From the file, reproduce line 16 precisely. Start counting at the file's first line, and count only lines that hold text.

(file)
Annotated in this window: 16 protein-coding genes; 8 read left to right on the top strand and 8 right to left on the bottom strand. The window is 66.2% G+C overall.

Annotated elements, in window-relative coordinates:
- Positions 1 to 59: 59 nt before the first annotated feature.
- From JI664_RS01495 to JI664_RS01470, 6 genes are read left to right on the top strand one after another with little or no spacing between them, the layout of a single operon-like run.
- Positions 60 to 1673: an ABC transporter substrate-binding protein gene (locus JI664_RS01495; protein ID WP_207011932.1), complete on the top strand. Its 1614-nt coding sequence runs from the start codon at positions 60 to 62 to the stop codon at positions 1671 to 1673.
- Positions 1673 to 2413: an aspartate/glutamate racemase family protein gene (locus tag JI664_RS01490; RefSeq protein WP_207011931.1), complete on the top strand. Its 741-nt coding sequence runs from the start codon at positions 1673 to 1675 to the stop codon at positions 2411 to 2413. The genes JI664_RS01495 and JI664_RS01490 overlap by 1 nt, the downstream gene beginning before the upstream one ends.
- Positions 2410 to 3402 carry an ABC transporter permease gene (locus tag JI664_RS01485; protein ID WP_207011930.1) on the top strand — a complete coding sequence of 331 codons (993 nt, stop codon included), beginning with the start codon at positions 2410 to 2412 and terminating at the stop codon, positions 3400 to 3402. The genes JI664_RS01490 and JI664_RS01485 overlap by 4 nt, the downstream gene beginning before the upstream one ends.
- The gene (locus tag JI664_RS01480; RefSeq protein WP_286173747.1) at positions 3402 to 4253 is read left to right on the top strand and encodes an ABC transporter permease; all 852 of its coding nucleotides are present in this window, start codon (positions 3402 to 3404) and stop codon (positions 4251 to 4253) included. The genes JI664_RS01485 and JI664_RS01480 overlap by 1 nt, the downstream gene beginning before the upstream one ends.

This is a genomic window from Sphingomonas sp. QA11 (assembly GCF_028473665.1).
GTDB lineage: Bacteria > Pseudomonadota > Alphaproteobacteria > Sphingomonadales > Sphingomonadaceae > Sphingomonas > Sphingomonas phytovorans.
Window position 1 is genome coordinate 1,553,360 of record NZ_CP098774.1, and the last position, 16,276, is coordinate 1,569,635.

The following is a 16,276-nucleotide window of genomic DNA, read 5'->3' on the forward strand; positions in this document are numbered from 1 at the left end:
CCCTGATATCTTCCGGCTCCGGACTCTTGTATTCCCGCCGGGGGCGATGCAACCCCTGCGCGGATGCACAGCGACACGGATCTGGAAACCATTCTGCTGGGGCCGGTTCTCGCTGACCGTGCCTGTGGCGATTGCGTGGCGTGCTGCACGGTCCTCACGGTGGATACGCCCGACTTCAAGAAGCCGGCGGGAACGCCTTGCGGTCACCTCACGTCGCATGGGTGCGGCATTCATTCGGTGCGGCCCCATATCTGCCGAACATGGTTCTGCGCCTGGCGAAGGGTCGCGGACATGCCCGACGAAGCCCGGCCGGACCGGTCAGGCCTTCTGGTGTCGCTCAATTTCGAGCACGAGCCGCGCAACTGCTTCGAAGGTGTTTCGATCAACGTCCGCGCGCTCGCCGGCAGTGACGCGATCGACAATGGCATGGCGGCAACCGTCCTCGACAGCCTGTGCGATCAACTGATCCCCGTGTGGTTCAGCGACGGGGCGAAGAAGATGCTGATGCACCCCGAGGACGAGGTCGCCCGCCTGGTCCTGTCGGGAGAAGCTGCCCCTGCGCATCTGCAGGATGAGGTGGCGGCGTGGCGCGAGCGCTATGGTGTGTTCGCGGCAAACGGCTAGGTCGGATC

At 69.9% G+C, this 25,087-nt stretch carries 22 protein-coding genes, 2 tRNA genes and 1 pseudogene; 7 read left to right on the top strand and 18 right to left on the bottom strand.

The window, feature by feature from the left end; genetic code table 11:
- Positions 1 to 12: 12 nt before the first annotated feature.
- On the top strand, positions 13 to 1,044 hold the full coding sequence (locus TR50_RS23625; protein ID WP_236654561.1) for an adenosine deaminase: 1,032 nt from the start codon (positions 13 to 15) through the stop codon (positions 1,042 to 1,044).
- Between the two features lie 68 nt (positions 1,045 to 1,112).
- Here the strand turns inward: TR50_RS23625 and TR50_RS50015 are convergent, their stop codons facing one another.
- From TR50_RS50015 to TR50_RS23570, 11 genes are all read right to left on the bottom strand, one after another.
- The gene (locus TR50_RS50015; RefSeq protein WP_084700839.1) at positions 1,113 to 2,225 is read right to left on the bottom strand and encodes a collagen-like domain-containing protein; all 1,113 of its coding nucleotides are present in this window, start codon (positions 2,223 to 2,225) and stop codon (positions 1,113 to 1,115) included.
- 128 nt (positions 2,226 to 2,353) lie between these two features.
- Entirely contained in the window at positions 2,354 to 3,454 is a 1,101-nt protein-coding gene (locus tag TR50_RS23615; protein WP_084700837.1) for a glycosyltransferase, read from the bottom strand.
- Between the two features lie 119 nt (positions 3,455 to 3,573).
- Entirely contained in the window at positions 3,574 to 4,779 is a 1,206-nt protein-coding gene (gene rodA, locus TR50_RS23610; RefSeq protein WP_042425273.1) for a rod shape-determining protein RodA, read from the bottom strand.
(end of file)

- Positions 1 to 12: 12 nt before the first annotated feature.